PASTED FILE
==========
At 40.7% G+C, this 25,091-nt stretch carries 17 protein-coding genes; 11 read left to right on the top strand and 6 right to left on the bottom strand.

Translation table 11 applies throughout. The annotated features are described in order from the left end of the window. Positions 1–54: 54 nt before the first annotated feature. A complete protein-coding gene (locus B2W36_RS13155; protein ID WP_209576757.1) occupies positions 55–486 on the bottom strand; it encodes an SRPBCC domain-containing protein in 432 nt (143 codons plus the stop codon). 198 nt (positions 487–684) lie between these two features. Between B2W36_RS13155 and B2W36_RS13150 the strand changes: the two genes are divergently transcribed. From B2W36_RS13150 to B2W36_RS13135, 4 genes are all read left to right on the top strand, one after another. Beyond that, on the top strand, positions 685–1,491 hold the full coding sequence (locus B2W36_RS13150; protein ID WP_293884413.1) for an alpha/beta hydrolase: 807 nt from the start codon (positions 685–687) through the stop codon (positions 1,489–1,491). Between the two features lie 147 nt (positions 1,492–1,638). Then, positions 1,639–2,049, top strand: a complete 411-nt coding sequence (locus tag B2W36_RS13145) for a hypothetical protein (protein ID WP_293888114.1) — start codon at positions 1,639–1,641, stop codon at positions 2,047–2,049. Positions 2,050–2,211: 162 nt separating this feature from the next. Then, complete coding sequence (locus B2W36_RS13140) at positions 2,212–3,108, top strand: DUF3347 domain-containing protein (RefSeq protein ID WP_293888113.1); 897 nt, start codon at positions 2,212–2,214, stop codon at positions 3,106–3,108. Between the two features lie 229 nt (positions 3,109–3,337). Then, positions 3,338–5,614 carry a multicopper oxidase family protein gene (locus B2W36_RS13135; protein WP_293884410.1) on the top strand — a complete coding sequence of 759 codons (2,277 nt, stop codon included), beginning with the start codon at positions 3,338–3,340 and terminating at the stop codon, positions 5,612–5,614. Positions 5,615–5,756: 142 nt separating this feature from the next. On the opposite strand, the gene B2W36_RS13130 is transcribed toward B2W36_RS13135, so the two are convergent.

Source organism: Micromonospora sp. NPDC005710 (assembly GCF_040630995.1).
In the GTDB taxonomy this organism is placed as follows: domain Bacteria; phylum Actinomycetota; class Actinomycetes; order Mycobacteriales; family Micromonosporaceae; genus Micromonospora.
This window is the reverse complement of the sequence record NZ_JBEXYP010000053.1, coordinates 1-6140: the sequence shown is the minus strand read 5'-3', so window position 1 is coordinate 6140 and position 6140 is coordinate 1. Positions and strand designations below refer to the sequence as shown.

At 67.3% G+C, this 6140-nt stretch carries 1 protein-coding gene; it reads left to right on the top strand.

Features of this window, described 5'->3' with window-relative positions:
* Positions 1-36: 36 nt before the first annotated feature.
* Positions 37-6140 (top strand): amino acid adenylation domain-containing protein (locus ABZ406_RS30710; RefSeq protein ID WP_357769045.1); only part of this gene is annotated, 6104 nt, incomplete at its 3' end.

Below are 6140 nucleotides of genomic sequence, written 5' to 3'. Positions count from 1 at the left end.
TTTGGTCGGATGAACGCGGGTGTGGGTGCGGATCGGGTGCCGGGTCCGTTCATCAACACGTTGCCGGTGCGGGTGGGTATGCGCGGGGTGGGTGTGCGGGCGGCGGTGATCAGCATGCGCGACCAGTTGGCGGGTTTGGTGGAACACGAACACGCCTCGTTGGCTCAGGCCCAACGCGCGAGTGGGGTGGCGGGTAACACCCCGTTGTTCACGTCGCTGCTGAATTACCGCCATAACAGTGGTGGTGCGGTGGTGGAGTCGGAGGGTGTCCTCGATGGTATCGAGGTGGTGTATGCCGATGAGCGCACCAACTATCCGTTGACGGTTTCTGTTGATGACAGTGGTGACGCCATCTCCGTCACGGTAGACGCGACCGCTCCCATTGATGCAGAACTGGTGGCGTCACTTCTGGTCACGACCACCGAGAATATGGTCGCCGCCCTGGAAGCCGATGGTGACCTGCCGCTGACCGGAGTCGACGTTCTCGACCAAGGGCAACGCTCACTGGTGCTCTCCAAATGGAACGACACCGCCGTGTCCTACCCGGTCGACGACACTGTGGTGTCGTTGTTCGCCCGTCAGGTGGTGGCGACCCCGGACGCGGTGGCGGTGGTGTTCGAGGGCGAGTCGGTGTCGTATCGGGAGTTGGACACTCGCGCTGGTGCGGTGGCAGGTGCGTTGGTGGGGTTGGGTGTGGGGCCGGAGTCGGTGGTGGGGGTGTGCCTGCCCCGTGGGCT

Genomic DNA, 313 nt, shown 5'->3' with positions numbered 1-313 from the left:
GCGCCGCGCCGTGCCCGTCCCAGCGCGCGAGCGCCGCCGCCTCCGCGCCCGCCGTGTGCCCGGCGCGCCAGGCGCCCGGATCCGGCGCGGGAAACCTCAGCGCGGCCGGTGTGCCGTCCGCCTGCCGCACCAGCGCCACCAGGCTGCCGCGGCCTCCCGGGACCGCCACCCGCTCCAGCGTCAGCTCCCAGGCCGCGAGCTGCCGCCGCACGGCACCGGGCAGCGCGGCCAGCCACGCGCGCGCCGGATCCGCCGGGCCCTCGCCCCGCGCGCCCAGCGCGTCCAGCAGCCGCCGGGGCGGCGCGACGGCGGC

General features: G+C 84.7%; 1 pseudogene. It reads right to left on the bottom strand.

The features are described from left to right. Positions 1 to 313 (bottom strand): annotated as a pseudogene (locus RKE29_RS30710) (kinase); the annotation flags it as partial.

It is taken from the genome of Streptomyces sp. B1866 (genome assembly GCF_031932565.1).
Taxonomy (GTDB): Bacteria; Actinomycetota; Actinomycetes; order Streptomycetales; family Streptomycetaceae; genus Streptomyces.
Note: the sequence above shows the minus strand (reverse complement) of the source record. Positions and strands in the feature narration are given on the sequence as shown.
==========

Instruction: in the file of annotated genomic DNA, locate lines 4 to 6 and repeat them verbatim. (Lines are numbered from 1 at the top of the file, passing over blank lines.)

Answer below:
In the GTDB taxonomy this organism is placed as follows: domain Bacteria; phylum Actinomycetota; class Actinomycetes; order Mycobacteriales; family Micromonosporaceae; genus Micromonospora.
This window is the reverse complement of the sequence record NZ_JBEXYP010000053.1, coordinates 1-6140: the sequence shown is the minus strand read 5'-3', so window position 1 is coordinate 6140 and position 6140 is coordinate 1. Positions and strand designations below refer to the sequence as shown.

At 67.3% G+C, this 6140-nt stretch carries 1 protein-coding gene; it reads left to right on the top strand.